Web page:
Three

I give myself another tick for getting round to spraying the allium heads I had dried over the summer. My first tip of the hat to Christmas. I shall artistically arrange them in a vase, soon.

Four

I’m on a roll now. Another tick for keeping the bird feeder topped up. This is the best I can do with an iphone (old version) through the kitchen window and sadly I cannot share a photo of the very charming one legged sparrow that comes every day to hoover up the spillage left by the other birds.

Five

And I did order new fleece. Last year’s purchases are flaking away with every new breeze. I am trying this rather posh version this year. Maybe it will last longer.

Six

A beautiful hellebore to end on. I’m pretty sure its ‘Pretty Ellen’ white. It is lovely to have white in the garden as December gloom settles in.

The shortest day is in sight. Not long to go before the early bulbs push through. We can do it! If you are in need of a tick, gardening or otherwise, please consider one duly despatched. Ticks for everyone! Well done. Much appreciation too for Mr P who little knew what he had started. He definitely gets a tick for his drawers!

Six On Saturday: Stepping up a gear

Suddenly I have that feeling that I won’t get it all done in time.  But roses have been fed.  Seeds have finally been sown: Tithonia and nasturtium, carrots and leeks this week.  More annuals will be sown next week and those potatoes will be planted.  Here’s what’s in my garden today.

One

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A border was extended in November and I dug up a batch of bulbs to make way for the roses that will be the star attraction.  Impatiently I threw all in the bulbs in a corner of the border and forgot about them.  Of course with no care to the planting they have emerged as a perfect clump of colour.

Two

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Continuing the yellow theme, the cowslips planted in a damp corner last year  have spread themselves out and look very settled.

Three

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More spring colour on a subtler note comes from these Thalia narcissi.  I love the multi-stem format.  I’m mentally planning for next year and more of these are on the list.  I also want to plant some Paperwhite and White Lady narcissi together with a couple of clumps of Leucojum – now that I’ve perfected the planting in clumps technique.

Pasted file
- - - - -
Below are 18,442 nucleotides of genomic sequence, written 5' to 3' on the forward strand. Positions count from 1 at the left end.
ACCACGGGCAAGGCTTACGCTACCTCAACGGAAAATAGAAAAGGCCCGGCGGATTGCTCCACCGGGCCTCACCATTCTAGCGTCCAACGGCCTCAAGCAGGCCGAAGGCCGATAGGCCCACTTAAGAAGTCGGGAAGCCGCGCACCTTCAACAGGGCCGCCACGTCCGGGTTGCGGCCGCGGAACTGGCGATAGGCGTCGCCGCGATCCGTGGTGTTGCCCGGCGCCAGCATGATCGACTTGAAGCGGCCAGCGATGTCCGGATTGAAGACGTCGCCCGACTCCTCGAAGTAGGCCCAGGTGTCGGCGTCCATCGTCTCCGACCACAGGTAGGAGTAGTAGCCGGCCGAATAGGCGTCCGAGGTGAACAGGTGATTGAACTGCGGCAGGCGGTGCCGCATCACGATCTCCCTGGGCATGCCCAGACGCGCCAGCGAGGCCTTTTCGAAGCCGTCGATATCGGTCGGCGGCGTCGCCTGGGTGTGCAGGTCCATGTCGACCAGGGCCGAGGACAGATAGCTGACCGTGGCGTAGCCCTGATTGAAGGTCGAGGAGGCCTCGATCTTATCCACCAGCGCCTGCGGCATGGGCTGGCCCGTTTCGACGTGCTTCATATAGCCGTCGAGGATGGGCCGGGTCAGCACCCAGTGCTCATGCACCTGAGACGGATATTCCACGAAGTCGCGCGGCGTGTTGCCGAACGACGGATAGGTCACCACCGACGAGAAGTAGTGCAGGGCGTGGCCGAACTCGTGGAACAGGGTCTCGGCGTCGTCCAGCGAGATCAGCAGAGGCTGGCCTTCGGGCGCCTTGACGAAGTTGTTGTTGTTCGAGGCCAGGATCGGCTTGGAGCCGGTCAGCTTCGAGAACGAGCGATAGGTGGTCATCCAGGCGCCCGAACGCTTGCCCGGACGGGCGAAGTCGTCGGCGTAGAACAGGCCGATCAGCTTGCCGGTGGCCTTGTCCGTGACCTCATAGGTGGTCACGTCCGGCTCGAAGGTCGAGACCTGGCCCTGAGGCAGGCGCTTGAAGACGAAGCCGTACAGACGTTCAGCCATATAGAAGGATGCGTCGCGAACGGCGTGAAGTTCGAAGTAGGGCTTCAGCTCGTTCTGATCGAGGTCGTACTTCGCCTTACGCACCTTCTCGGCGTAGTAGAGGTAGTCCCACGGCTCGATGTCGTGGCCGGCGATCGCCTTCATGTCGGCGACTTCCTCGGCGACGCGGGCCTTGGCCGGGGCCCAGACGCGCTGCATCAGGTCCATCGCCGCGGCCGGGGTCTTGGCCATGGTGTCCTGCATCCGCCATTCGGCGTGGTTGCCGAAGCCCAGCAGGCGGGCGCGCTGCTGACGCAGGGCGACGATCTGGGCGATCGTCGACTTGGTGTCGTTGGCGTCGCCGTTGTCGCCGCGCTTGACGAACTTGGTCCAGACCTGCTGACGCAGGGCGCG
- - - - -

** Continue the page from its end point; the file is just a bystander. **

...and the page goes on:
Four

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I thought that I had lost these fritillaries when all the work on the path was done.  But the new path is slightly narrower and these were just outside the trample zone. The slightly wider border is going to allow me to plant more of these too.

Five

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The garden is full of birds and bird song at the moment.  I was planning to cut back the Verbena bonariensis but a charm of goldfinches were breakfasting on the seed heads this morning so I have been persuaded to leave that for another time.  Sadly  the free version of wordpress doesn’t allow video content so I can’t share the bird song, including the resident woodpecker, with you.  I’ll see if I can post to twitter (lol).

Six

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Back down to earth: the inside of my shed!  The blackcurrants and gooseberries are all in leaf and I need to start thinking about how I protect them from those wonderful birds.  My favourite netting is the twisted coil of soft net but my local nursery has stopped stocking this one.  Last year I bought lengths of semi rigid plastic net which was easy to cut and fix to bamboo canes to make something resembling a fruit cage.  What do you use?  Do you have a favourite?

It is so amazing that so many are sharing their garden news under the Six on Saturday meme.  Go along to The Propagator and feast your eyes.  And keep gardening!